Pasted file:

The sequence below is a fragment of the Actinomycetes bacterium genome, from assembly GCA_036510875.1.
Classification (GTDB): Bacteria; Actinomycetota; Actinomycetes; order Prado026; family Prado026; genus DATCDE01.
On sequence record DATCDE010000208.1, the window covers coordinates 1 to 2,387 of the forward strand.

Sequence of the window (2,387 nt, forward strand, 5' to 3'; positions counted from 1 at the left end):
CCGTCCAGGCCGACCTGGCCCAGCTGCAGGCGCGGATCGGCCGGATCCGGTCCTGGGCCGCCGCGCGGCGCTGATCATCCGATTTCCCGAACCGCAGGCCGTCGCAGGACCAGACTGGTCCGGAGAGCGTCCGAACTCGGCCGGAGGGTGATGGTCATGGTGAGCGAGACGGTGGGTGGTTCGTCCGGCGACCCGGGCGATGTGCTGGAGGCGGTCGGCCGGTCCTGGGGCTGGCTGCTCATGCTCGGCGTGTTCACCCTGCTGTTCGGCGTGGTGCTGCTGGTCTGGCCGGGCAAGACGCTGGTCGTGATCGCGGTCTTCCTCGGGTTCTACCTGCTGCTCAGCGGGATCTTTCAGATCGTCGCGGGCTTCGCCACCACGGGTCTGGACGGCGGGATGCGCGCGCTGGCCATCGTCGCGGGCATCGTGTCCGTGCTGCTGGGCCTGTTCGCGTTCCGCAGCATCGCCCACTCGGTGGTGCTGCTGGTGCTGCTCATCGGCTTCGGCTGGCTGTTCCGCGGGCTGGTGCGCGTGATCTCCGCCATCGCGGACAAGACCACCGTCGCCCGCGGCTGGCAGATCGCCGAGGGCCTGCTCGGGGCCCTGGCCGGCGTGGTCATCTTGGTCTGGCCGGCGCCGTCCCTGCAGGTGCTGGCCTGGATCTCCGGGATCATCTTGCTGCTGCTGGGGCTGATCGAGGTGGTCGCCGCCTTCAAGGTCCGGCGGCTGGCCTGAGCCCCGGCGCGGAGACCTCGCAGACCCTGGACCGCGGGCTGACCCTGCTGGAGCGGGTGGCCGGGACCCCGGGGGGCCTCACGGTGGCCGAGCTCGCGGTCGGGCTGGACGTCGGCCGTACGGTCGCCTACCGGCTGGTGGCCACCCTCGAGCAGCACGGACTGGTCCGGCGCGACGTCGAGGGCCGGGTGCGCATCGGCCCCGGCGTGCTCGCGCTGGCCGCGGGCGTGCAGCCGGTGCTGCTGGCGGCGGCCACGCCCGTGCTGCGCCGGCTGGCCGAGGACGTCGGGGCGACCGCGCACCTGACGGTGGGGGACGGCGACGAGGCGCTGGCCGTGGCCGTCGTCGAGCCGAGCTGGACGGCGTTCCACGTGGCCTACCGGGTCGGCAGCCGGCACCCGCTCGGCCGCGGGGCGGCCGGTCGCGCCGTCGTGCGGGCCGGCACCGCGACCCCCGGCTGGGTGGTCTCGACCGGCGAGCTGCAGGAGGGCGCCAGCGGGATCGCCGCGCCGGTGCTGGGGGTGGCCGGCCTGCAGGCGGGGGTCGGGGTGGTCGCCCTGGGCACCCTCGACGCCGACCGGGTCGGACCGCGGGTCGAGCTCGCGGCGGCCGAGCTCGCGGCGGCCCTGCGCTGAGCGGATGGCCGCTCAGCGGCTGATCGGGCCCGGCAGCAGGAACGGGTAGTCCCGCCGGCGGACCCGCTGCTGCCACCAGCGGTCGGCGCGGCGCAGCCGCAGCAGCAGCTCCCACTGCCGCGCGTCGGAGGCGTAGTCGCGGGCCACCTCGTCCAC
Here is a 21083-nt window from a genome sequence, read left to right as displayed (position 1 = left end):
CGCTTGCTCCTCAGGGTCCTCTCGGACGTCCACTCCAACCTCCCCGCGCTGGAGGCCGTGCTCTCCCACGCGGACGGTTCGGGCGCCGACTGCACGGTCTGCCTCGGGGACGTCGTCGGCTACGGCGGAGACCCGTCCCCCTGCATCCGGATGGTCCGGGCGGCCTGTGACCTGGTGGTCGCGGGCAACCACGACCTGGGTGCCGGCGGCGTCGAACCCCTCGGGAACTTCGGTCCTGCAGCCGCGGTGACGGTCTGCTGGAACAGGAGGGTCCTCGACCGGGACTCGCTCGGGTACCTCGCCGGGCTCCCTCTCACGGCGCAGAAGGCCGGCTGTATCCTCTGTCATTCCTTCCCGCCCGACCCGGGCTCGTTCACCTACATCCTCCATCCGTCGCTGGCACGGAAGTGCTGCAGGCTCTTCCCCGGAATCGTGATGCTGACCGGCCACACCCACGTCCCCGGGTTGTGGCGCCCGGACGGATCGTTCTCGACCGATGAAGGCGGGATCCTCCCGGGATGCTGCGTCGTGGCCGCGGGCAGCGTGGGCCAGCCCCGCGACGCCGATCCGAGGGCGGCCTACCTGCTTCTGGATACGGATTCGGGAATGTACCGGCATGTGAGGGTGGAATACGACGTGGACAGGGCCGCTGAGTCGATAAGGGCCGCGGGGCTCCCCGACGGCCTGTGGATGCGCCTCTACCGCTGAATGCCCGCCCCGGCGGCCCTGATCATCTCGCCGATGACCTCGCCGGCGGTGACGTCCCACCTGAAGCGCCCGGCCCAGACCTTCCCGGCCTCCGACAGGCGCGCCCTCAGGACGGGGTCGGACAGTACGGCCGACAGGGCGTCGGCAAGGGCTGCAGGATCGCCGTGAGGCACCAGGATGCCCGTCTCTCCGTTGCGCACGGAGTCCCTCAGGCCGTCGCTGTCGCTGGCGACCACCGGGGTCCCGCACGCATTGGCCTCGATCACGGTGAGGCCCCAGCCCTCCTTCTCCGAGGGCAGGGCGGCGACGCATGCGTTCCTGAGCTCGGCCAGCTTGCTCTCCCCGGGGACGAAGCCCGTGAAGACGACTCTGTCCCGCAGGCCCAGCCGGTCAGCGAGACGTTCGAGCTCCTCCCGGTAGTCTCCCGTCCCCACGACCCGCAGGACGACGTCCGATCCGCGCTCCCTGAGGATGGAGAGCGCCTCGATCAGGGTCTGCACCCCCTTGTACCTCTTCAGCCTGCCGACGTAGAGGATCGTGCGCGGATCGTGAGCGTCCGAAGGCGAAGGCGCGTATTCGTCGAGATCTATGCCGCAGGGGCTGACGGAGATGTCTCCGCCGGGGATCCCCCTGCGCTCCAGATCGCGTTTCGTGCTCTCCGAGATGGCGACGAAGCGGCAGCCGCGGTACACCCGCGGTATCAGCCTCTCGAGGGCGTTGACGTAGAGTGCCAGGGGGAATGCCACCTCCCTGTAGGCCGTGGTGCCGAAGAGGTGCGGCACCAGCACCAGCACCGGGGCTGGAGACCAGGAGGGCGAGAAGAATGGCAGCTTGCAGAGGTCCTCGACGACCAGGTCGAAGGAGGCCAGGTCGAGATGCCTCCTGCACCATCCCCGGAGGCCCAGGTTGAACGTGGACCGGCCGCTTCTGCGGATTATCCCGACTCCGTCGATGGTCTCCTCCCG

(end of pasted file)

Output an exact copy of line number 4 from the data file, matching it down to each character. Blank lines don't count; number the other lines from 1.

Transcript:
Sequence of the window (2,387 nt, forward strand, 5' to 3'; positions counted from 1 at the left end):